• Campus renovations and improvements: the purchase and renovation of Kaufman Hall and the doubling of residential capacity; the new labs in Dubinsky; the student cafeteria and the Great Hall; the beautification of 27th Street; the lobby in the Pomerantz Center; supporting the infrastructure of the Museum at FIT; the vision for a new academic building, one fronting on West 28th Street—our first new academic building in over 40 years.

4. What have been your most stirring or moving or proudest moments?

Where we started: transforming a place by building on its natural resources. All of the following give my heart an extra beat when I think of them, and in effect are an outgrowth of that vision.

  • Developing partnerships with MIT, Stony Brook, Brown Opening the FIT/Infor DTech Lab and breaking new ground in the reputation and accomplishments for FIT
  • Opening our Innovation Center
  • Hiring accomplished scholars, designers, and artisans to join our faculty
  • Awakening the intellectual curiosity of our students to reach beyond their comfort zone to explore science and technology and marry that new-found knowledge to art and design
  • Commencements!
  • Meeting successful alums around the world
  • Working within a community to invigorate experimentation, exploration of new ideas and partnerships, collaboration, and movement to new horizons
  • And in another vein altogether, shepherding our community after the 9/11 strikes in a way that provided comfort and, to the degree possible, a sense of safety to all, including distant family members.

5. What is your vision for FIT in the next 25 years? What will the college look like?
What will be the emphasis in the curriculum? Who will our faculty and students be?

The most exciting element of envisioning the college in 2045 is that whoever we are and whatever that looks like is unknowable today in 2020. Indeed, that is more exciting than the challenge of predicting what will be. So many aspects of our lives have evolved—sometimes dramatically and sometimes rapidly—into new, life-changing patterns (ie: how we teach and learn, how we get information, communicate, are entertained, produce materials to support our lifestyles, etc.). All I can say is that we are bound by our imaginations, and those with the most fertile, daring and unfettered curiosity will continue to chart the path.

I am particularly encouraged by the creative abilities of our students as they have begun to harness their artistic and design ideas to the molecular and materials science of developing new configurations of natural elements in order to create sustainable, environmentally friendly products. Thus I believe the role of art and design combined with science and technology will have a huge imprint on an evolving way of life. By 2045 we will have perfected our current fledgling efforts and be well into the next chapters of biodesign and the new businesses of technologically advanced industries led by our graduates.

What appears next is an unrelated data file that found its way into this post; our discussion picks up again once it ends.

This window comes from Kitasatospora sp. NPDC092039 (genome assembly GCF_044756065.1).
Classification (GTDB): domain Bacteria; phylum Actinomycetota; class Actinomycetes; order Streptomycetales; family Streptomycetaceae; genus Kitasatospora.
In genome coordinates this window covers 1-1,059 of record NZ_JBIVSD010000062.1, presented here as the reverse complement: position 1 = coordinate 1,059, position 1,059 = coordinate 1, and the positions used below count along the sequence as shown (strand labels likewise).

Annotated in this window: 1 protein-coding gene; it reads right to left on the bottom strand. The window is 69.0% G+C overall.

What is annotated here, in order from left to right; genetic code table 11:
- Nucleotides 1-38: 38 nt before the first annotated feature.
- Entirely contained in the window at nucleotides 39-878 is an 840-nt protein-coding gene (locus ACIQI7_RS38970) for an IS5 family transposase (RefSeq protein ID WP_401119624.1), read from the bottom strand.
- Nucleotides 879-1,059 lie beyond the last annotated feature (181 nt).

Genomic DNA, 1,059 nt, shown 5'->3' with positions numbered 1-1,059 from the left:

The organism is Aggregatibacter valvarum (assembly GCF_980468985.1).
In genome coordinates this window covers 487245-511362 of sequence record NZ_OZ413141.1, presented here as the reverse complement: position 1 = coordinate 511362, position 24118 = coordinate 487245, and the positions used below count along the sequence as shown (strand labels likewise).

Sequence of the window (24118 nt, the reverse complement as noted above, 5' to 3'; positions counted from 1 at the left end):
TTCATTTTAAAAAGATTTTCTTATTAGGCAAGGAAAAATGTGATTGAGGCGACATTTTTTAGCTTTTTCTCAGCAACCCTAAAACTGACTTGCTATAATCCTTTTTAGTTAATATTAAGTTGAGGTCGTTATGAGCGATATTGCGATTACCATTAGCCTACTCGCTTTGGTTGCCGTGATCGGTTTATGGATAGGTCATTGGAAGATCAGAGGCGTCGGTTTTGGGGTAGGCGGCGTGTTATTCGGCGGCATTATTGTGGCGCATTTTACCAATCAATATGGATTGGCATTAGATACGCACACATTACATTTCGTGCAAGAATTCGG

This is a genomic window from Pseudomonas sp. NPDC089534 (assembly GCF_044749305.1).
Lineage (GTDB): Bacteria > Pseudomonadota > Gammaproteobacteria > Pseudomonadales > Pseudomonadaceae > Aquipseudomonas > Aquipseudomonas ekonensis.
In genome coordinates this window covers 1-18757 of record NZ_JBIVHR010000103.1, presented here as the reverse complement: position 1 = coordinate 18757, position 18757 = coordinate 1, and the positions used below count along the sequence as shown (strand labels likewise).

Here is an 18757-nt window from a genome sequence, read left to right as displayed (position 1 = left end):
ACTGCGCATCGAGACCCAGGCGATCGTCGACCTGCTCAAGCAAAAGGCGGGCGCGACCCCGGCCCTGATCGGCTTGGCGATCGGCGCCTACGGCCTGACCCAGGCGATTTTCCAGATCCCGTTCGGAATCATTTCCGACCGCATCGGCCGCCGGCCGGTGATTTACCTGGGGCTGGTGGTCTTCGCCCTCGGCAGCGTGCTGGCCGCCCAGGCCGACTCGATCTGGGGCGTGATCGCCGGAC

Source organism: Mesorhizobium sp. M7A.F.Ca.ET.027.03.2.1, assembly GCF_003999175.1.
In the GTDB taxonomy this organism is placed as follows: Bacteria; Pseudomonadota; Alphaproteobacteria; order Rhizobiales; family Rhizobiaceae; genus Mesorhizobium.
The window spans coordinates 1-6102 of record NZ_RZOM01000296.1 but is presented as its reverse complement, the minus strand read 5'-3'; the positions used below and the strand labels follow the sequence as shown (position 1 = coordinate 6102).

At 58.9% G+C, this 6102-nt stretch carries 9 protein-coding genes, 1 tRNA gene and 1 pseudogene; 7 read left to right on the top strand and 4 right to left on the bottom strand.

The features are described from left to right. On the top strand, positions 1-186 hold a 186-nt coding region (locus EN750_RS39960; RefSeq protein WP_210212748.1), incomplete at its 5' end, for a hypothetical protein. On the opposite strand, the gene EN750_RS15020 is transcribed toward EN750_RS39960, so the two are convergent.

6. As you reflect on FIT and its history, what do you think its most important contribution has been to the industry and to the life and culture of the city?

FIT has been a safe haven for young creatives to learn about their place in the world. They arrive with a jumble of ideas and creative capabilities and they leave us destined to be the next generation of leaders of the creative industries that define New York City. For decades we have been turning out industry leaders and middle managers. Each generation carries a  vision or philosophy of life that I hope was influenced—for the good—by their years at FIT. Today’s students have a different prism, a different set of concerns, than our alumni from 2000 or 1975 or 1950. Today’s students are passionate about the environment, they are concerned with diversity and inclusion, and I think that is true of all of our students, whether they are destined for the C-suite or the big stage or middle management.

The creative industries at the heart of the dynamic culture and commerce of New York City will continue to evolve in response to the beliefs, commitment, and leadership of our graduates—particularly in regard to sustainability, diversity, iconoclastic breakthroughs in production, design, marketing and best business practices.